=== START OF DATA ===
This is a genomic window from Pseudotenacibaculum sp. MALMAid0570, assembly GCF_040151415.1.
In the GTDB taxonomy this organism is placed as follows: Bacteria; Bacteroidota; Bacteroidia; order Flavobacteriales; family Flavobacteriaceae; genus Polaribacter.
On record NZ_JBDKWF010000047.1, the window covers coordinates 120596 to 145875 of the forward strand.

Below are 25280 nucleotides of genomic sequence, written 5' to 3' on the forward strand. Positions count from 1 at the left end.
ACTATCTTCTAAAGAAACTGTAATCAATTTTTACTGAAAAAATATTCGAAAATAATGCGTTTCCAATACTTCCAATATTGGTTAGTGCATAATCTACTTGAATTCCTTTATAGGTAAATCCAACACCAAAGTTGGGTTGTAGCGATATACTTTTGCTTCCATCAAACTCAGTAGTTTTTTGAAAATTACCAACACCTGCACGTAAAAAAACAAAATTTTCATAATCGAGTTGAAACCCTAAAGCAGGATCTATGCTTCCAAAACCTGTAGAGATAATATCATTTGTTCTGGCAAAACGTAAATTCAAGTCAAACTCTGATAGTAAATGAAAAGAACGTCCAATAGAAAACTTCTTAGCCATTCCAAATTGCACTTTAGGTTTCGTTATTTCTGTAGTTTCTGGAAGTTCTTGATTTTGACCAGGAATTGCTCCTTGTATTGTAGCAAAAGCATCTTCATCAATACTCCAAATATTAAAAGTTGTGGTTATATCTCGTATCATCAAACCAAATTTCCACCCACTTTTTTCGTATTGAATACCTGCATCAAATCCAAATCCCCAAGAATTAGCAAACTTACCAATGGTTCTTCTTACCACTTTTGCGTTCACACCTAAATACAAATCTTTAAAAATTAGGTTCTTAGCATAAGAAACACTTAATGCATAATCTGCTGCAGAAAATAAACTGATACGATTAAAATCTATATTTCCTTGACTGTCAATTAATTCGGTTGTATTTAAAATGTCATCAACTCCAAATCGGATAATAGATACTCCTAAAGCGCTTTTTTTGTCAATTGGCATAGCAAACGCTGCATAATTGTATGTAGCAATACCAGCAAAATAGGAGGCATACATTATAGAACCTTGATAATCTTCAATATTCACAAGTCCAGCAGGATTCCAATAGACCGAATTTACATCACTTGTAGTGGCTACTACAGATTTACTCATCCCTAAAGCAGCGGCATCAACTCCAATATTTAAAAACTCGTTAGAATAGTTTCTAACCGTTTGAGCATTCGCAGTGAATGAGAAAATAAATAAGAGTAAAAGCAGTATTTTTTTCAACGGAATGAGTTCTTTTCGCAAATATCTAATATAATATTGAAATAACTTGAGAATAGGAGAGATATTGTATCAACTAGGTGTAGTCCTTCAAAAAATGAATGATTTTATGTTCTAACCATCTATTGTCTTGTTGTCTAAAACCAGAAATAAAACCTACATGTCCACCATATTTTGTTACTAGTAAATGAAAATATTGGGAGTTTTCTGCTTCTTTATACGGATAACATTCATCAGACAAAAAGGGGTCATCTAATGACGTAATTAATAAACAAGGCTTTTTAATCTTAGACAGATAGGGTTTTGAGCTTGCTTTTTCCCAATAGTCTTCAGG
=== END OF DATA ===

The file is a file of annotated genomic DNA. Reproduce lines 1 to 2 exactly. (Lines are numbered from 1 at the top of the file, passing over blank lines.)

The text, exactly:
This is a genomic window from Pseudotenacibaculum sp. MALMAid0570, assembly GCF_040151415.1.
In the GTDB taxonomy this organism is placed as follows: Bacteria; Bacteroidota; Bacteroidia; order Flavobacteriales; family Flavobacteriaceae; genus Polaribacter.